Most people would not believe their luck if they were offered R47 million for an idea which they shared with their company that was then turned into a successful product.
Not so for Nkosana Makate, who shared his idea for a Please Call Me-type service with his boss, Phillip Geissler, at Vodacom in 2001.
Geissler promised Makate compensation for his idea, but it is hard to believe that the Vodacom executive envisaged paying Makate R47 million.
This is, however, the amount which Vodacom CEO Shameel Joosub came up with after considering all aspects of the protracted battle between Vodacom and Makate.
To understand why Makate dismissed what is seen by many as a tremendously generous offer, it is necessary to look at what happened over the last eighteen years.
Makate’s original idea
Makate’s initial proposal to Vodacom was for a service he called Buzz, which would allow a user without airtime to dial a phone number and give a “missed call”.
While it was a good concept, his idea was not technically possible, since a call could only mature to ringing state if the user had credit.
Ari Kahn, who patented “Please Call Me” on behalf of MTN, said Makate’s proposal did not progress beyond an idea.
“Even skilled engineers at Vodacom could not reduce it to practice, and inventions are required by law to be reduced to practice,” Kahn said.
Vodacom did, however, develop an SMS-based service which is now known as “Please Call Me” to bring this idea to life.
The problem with an idea
The problem with an idea is that it is just that – an idea. It enjoys no intellectual property protection and cannot be copyrighted.
The path from an idea to a patent and ultimately a commercial product is cumbersome and expensive, which is why very few ideas ever reach the product stage.
Kahn and MTN did the hard yards with Please Call Me, which include reducing their idea to practice and filing a patent disclosing all the steps and methods required to deliver a working solution.
After that, MTN enjoyed IP protection and they launched a commercial Please Call Me product well before Vodacom.
Vodacom has even admitted that Please Call Me was invented and subsequently patented by MTN before Makate came up with the idea.
R47 million for an idea
After the Constitutional Court ordered Vodacom to compensate Makate for his role in the creation of the Please Call Me service in 2016 the big question was – how much?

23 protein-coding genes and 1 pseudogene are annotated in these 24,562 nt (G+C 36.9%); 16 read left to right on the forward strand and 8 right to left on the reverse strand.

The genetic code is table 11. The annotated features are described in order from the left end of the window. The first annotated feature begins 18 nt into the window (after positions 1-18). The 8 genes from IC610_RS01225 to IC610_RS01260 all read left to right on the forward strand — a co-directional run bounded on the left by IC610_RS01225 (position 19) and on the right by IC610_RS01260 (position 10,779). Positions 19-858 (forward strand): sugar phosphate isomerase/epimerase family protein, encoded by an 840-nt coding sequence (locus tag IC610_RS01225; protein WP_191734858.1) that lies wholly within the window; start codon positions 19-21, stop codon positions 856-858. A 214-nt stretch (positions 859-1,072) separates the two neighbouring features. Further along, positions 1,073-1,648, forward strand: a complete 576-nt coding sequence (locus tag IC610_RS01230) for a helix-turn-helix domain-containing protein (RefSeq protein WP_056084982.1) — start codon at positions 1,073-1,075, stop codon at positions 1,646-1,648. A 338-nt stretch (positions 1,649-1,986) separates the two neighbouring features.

Makate initially asked for R20 billion, but has now changed this figure to R10.26 billion before interest is added.
This figure, Makate explained, is 5% of the R205 billion which his team calculated Please Call Me earned Vodacom from 2001 to 2020.
He selected a period of 20 years for revenue share because the Please Call Me idea was patentable, and if patented, it would have been protected for 20 years.
After considering the matter as instructed by the Constitutional Court ruling, Joosub ultimately offered Makate R47 million.
He used four models for his determination – a forward-looking model from 2001, an employee model, a TWL model, and a revenue share model.
He then averaged the two highest models – forward looking (R51.5 million) and revenue share (R42.2 million) which produced an award of R46.85 million (rounded up to R47 million).
Makate dismissed R47 million offer
Makate dismissed Joosub’s offer, saying “the amount that the CEO has determined is shocking and an insult”.
Many people criticized Makate’s decision, especially if you consider that R500,000 is the highest amount Vodacom has ever paid for an idea that helped the company.
The problem is, however, that Makate and his team expected a settlement in the billions rather than millions.
Makate’s initial demands, even if they were based on incorrect assumptions and unrealistic numbers, still created an expectation which is hard to forget.
Many people view R47 million for an idea as tremendously generous, and multiple times higher than what companies like Vodacom and FNB typically pay for great ideas.
Back to court
While there are strong views related to the Please Call Me case, it is once again the courts which will decide on whether the R47 million was a fair offer.
Makate approached the Gauteng High Court to review and set aside Joosub’s R47 million offer and disclose how much money Vodacom made through Please Call Me since 2001.
He argues that Joosub acted “manifestly irregularly, unreasonably, irrationally, unfair, unjustly, and inequitably”.
Vodacom is opposing Makate’s application and maintains that it negotiated in good faith with Makate and his team.
This is an opinion piece.